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Hindu Dharma Part I: Bhoot, Vartaman, Bhavishya

The Glorious Past

The pre-Christian, pre-Islam period was the era of the pagans. And Hinduism was undoubtedly the leading force amongst them! Let me quickly add here that “pagan” is a poor adjective when it comes to describing Hinduism.

It is a word that reflects the Christian worldview which sorted everything pre-Christ into the broad category of “pagan”. No doubt, nature-worship and living in harmony with the environment is an inseparable part of the Hindu ethos, but calling it merely as a pagan religion does a grave injustice to the astounding heights of sophistication and complexity that Hindu philosophy had reached in describing man’s relationship with the natural and the supernatural.

The geographical spread of the Hindu civilization was at its peak around 1500-2500 years ago. This was the period when Hinduism was the dominant religion over a vast swathe of Asia that began from Afghanistan in the west and went up to the outermost islands of Indonesia in the East.

Civilisationally also, scholars agree that this was the golden period for Bharatvarsha under the Gupta dynasty from the third to the sixth century CE when Indic achievements in science and technology, mathematics, arts and culture, religion and philosophy reached their zenith. Economically, Bharat accounted for 25-30% of the world’s GDP and was renowned as “soney ki chidiya,” the Golden Sparrow.

However, this territory under Hinduism’s sway gradually began shrinking due to the birth of other new religions.

The spread firstly of Buddhism from 500 BC, and then of Islam from the sixth century CE onwards, steadily eroded the Hindu base. By a fortunate coincidence, the other new expansionist religion of this period – Christianity – spread mostly westwards from its point of origin and did not end up on the Indic shores for a long long time.

Though both Buddhism and Islam believed inactive and mass proselytization, there are notable differences in the way both the religions expanded. Buddhism was born within Bharatvarsh and grew outwards.

Soon, rulers began converting to the new faith, notably King Ashoka of the Maurya dynasty, the Kushan dynasty, etc and they helped in spreading Buddhism through trade and conquests. Towards the west of India, Buddhism found footholds in areas that are now under Pakistan, Afghanistan, and central Asia.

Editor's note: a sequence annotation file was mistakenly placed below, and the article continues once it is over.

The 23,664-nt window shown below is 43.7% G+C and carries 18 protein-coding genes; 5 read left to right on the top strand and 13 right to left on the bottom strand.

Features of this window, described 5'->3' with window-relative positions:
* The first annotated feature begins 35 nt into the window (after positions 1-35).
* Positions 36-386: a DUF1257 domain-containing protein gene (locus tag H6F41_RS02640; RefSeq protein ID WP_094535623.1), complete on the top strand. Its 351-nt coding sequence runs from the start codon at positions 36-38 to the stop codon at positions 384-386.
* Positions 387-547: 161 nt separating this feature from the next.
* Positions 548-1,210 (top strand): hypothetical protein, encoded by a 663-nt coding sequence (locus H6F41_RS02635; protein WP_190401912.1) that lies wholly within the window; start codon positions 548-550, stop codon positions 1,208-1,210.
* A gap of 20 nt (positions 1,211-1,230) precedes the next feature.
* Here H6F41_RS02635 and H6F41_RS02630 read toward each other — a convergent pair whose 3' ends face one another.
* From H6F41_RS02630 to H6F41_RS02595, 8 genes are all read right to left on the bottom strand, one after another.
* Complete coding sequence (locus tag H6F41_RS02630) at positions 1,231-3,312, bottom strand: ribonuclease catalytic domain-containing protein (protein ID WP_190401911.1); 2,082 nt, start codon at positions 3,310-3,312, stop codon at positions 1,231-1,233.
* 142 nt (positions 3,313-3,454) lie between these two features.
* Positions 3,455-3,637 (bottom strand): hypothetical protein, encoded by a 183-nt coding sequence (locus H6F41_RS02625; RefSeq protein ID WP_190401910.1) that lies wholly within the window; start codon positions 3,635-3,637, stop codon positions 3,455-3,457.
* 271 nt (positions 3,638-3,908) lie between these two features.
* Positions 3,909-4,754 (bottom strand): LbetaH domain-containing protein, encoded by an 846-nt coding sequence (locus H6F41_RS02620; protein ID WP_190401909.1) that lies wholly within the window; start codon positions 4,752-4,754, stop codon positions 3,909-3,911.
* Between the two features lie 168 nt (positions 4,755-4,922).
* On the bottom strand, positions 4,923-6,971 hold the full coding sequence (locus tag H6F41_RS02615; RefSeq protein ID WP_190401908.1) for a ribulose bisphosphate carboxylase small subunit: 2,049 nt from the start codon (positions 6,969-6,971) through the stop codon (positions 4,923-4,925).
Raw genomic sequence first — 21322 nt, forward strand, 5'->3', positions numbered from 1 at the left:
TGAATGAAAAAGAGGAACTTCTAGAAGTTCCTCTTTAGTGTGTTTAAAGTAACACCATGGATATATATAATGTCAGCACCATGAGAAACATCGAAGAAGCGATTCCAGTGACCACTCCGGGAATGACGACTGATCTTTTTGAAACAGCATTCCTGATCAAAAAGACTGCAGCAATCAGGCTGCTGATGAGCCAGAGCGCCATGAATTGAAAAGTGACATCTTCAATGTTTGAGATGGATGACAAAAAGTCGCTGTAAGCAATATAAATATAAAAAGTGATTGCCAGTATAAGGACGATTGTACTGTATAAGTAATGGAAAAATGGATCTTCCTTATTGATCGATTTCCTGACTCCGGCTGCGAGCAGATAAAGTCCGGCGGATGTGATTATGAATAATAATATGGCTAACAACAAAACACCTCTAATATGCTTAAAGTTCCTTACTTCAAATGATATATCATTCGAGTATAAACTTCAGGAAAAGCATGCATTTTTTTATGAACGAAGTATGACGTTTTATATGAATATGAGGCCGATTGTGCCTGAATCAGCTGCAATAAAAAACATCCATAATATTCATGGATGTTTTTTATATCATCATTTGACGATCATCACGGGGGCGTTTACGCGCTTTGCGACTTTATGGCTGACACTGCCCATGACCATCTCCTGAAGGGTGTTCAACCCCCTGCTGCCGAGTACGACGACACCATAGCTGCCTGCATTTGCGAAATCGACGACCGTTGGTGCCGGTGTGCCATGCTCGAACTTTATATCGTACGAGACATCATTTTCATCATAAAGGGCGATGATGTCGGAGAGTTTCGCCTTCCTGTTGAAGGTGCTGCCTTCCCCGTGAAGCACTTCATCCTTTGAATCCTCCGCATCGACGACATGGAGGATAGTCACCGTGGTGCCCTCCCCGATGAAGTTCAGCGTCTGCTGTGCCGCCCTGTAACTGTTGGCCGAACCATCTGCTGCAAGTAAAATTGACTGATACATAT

On the eastern side, it spread from Myanmar all the way to Indonesia. The devout and determined monks crossed over the great Himalayan barrier as well and took Buddha’s teachings to Tibet, China, Korea, and Japan.

The notable points about the spread of Buddhism were that the conversions were mostly peaceful and voluntary, and secondly, Buddhism, not being a monopolistic religion, never sought to eradicate the prevalent faiths of these lands.

Hinduism and Buddhism co-existed harmoniously for several centuries in most of these lands, sometimes even getting merged with each other.

Both these features were missing in the new alien entrant – Islam. The violent advent of Islam marked the beginning of the decline of both Hinduism and Buddhism on the western borders.

Iran, the Zoroastrian buffer state between Bharat and Turkic-Arabia, fell to Muslim invaders in seventh century CE and Islam came knocking on Bharat’s outermost frontiers in Afghanistan.

The period after that is well-documented. The next few centuries saw a series of invasions and raids from Central Asian general-conquerors beginning with Muhammad bin Qassim, followed by Mahmud Ghazni, Muhammad Ghori, and others.

With each victory, the invaders inched deeper into Bharat’s heartland and finally managed to take Delhi, establishing the Delhi Sultanate in 1206 AD. By this time, Afghanistan completely and Pakistan significantly were Islamicised.